Every time I think I’ve fallen in love with the village something like this happens and I realise I can love it just a little more. This is so… nice. Not ground-breaking, not exceptional, just perfect.
I’m sitting on a large blanket that was given to me along with a chalkboard to write up what I’m selling. I’ve put out my little jars of honey plus my bandages and some herbs for teas. I’ve seen so many people come by and stop to say hi to me specifically! People I’ve helped, people I’ve met, so much of the village.
I was going to pack up my wares to have a look around but I’m nearly sold out already!! The bandages are proving particularly popular, maybe I can teach a few people to make them and they can sell them directly? Or can I make them in bulk?
Anyway I’m making a nice few silver I’ll spend on whatever catches my eye.
No sign of the flowers blooming yet, but I’m getting a good feeling. I was never great at divination but all witches have the sense of things, and tomorrow should be special.
Phew, I’m back, a little more tired than I expected but with the spoils of war!
The sale was fun, everyone was set up on blankets or little tables they’d carried out from their houses. Everyone I went pass insisted on me stopping to say hi and chat, the actual stuff for sale was secondary to that. gossip is worth more than knickknacks apparently!
I did still pick up a few nice things. I bought some more decorations for the house, some plants and succulents that are a little harder to get here.
There were some lovely terrariums of blown glass over some driftwood from the lake with native plants in them. When I got close I realised the driftwood was soaked in memories so I made a bargain, in the spirit of the market, and in return for one of them I called out the Memories from the batch of 10 there. It’s a lovely effect where faintly coloured mist wafts around the water life a current, swirling in and out of the wood. They’re quite beautiful.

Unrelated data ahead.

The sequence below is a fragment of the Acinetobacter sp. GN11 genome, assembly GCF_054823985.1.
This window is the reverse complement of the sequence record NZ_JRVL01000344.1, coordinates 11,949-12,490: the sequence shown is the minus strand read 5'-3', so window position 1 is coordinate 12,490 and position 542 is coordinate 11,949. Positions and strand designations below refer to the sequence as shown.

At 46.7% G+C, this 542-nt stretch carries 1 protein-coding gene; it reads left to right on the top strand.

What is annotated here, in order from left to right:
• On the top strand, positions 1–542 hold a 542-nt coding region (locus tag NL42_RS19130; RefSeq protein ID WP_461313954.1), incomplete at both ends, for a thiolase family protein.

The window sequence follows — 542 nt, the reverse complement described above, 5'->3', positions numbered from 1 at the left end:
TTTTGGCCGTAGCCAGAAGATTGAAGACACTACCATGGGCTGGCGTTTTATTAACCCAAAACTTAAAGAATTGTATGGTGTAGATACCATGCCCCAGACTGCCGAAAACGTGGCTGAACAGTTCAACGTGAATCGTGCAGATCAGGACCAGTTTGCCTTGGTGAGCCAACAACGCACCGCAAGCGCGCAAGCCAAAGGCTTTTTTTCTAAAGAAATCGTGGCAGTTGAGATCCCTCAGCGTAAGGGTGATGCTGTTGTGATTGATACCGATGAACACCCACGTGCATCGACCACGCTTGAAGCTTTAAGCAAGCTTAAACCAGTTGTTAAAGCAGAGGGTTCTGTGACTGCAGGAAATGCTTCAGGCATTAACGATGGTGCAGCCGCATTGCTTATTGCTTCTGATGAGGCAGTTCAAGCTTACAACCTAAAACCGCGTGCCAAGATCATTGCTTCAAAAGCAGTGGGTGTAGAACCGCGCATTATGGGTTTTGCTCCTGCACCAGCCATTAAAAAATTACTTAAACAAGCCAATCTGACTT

There were some second hand clothes that were sturdy and my size I snapped up, thick dresses for the winter and a heavy coat. I debated about a pretty dress with floral trim in a pale green. It looked so nice but I couldn’t see myself in it, though I… wanted to. I spent too long trying to decide, walked away a little and came back discreetly, but it had been sold. I guess that makes that decision for me.
I bought a load of wood and nails, and some tools too. I’ve decided my cottage is too sparse and I need to start working on it! Some more garden plots for growing herbs, more furniture, maybe even some expansions to the house if I’m feeling really brave. But a start. This is my home and I’m going to make it mine.
It’s getting late now and I want an early night ready for tomorrow.
Well, I feel like an ass.
Iris came by to talk with me. She seemed really nervous and Meg wasn’t with her. I invited her in, offered her tea, but she said she didn’t have time to stop. She sets up a little station in the village in case there are any injuries during the evening’s celebration and she’s not finished yet.